With this in mind, the key difference between infrared and thermal cameras is that infrared cameras can detect and visualize objects based on the general levels of IR radiation they reflect and emit, while thermal cameras rely on visualizing stimuli in a thermal image and can see in complete darkness.

Key functional distinctions between thermal vision and infrared cameras

For business and property owners weighing up the pros and cons of infrared vs thermal cameras for use in security installations, it’s important to consider how the operation of each solution compares to the unique security needs of the business in question. While both types of solution can provide extra visibility over key assets when compared to traditional cameras, there are a few functional distinctions that may help leaders to settle on a preferred solution.


In many ways, the primary difference between infrared and thermal cameras is the way each solution visualizes captured footage. In situations where security cameras are intended only to detect the presence of unauthorized persons entering private properties, thermal cameras may be most effective, as these solutions are specifically designed to detect heat signatures and can provide long-range coverage.

However, if security teams intend to reliably capture footage of suspicious activity in low-light conditions, including additional contextual information like appearances of people and vehicles or reading details such as license plates, infrared cameras will be more appropriate.

Image quality

Image quality is another important consideration when choosing any kind of video security solution and must be considered when making comparisons between these cameras. Both thermal and infrared cameras are available in various resolutions, with high-resolution solutions producing more detailed images. However, there are potential limitations to consider.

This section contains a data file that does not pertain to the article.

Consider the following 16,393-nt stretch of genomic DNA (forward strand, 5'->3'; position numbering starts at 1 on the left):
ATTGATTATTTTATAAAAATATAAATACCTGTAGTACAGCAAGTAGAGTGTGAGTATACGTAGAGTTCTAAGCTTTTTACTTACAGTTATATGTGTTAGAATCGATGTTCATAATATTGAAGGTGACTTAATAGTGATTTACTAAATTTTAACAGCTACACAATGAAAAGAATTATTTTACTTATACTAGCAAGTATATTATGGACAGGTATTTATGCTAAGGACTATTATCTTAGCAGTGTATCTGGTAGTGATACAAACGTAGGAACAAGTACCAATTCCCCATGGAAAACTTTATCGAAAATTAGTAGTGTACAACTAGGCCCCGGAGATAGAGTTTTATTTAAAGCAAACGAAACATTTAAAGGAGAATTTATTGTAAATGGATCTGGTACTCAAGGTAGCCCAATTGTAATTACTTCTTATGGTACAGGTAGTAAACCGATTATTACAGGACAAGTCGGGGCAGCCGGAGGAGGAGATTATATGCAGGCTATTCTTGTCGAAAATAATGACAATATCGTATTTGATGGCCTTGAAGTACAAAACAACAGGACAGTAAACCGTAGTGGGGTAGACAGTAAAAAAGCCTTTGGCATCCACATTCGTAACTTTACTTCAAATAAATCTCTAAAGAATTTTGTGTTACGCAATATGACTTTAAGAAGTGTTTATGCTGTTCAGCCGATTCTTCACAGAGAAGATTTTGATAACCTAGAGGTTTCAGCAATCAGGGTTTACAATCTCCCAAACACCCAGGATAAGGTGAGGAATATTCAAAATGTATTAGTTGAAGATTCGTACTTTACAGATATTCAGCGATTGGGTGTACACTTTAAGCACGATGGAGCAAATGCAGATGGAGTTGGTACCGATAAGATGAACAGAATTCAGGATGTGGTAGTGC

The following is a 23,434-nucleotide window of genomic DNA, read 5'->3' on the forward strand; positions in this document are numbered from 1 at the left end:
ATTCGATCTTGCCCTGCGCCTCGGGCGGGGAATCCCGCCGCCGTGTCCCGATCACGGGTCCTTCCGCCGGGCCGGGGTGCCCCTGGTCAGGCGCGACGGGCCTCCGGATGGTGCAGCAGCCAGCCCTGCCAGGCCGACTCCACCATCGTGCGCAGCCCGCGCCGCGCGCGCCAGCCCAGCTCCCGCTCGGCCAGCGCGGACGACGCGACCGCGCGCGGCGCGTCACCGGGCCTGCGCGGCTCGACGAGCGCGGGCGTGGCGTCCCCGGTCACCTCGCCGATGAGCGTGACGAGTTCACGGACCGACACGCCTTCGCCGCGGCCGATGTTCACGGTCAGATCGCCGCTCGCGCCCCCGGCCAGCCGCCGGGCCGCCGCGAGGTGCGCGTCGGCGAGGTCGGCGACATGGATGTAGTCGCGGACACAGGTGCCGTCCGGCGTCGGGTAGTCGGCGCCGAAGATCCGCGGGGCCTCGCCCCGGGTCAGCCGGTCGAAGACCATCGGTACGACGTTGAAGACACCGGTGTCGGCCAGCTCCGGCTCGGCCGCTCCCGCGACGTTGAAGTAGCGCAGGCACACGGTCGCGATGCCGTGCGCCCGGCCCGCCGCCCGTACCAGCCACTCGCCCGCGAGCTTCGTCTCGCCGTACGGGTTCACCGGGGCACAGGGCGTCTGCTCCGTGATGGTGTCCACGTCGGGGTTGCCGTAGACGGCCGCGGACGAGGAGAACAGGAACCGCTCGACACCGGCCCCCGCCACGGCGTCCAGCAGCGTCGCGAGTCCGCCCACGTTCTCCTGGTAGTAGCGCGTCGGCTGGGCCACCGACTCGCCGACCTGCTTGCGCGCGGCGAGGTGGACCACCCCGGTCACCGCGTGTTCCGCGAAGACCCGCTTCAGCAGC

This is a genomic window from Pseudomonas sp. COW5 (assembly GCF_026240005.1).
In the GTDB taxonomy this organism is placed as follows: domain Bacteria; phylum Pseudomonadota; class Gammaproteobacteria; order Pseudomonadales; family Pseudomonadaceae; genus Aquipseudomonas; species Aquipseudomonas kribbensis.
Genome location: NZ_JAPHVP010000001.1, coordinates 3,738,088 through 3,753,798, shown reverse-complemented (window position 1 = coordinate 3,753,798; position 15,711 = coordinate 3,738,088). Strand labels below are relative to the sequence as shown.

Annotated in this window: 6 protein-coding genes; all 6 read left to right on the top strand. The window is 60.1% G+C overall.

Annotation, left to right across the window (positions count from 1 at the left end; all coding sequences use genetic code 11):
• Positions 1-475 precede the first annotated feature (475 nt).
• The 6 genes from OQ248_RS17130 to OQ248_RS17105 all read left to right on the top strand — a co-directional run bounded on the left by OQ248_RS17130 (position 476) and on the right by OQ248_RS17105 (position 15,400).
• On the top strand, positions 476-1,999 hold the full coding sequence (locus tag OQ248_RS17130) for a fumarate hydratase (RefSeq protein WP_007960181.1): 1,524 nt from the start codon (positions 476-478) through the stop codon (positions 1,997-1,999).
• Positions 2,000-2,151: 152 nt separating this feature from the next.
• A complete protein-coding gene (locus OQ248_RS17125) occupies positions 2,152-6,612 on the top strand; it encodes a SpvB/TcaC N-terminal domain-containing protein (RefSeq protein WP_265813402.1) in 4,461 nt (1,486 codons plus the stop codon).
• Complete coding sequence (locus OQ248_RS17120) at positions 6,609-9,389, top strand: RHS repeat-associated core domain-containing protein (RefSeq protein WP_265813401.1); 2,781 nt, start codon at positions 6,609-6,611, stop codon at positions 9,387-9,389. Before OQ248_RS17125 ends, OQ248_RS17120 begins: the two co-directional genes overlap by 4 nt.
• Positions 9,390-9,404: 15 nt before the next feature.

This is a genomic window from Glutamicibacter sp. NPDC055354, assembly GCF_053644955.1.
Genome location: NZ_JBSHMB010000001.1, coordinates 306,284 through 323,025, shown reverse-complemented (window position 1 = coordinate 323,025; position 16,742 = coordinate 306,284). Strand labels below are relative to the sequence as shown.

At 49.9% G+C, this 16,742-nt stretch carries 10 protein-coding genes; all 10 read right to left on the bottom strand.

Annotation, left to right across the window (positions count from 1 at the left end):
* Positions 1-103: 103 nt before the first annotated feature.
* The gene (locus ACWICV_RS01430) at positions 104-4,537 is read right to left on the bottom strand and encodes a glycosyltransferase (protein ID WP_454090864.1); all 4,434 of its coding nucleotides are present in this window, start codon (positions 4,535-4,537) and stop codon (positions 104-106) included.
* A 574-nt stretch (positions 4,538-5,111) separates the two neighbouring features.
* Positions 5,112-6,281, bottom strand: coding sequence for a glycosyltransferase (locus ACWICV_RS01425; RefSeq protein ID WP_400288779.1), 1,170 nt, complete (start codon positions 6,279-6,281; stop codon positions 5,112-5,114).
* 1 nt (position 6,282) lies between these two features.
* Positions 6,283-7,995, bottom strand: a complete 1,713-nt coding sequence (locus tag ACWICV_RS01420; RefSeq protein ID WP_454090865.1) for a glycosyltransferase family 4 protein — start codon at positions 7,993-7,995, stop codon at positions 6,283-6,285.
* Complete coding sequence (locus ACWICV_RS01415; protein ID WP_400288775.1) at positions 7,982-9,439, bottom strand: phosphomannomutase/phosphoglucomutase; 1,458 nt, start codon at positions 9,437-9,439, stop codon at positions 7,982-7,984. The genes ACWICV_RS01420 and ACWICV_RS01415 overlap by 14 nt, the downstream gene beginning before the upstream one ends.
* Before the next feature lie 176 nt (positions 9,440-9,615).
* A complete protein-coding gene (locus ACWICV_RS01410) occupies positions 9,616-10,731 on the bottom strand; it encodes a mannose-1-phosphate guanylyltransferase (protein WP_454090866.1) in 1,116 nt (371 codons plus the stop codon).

Primarily, infrared cameras will often produce clearer images due to their sensors picking up IR radiation as a form of light, meaning these cameras are better suited for night vision use cases. That said, thermal cameras with high-sensitivity sensors can detect smaller variations in the temperature of objects, effectively enhancing the quality of footage when processed.

Spectrum of operation

While both cameras are designed to detect infrared radiation, they do so by analyzing the infrared spectrum at different wavelengths. Thermal cameras can operate in the long-wave infrared spectrum (814 micrometers), meaning they can pick up variations in infrared radiation related to the temperature of objects in the camera’s view.

Comparatively, infrared cameras can operate in both the short and long-wave spectrums, picking up variations in infrared radiation across a much broader range of wavelengths. This enables IR cameras to accurately detect both emitted and reflected infrared radiation to provide a much more detailed image of objects passing through the camera’s field of view.

Cost considerations

As a general rule, thermal cameras are considered to be more expensive than generalized infrared cameras. This is mostly due to the cost of the specialized microbolometer sensors needed to accurately detect heat variations, which also require calibration to work effectively.

As infrared cameras cover a broader range of use cases, models can come in a variety of complexity levels, covering a larger number of price points. This means if property owners only need basic low-light functionality, an effective IR security camera will likely be more affordable. But comparable qualities of IR vs thermal cameras will likely be similarly priced.

Common use cases for thermal imaging

While understanding the differences between infrared and thermal cameras can aid leaders in determining which will be most appropriate for their installations, reviewing examples of each solution in action can help paint a clearer picture. Below are a number of common use cases for both thermal and infrared cameras to demonstrate where each device excels.

Building inspections

Thermal cameras are particularly useful for identifying heat loss in construction and property maintenance setting; cameras positioned to cover key areas such as roofs, windows and plumbing systems can help teams identify areas in which thermal inefficiencies are present, helping facility managers to locate systems that may require more insulation or those that need to be repaired promptly.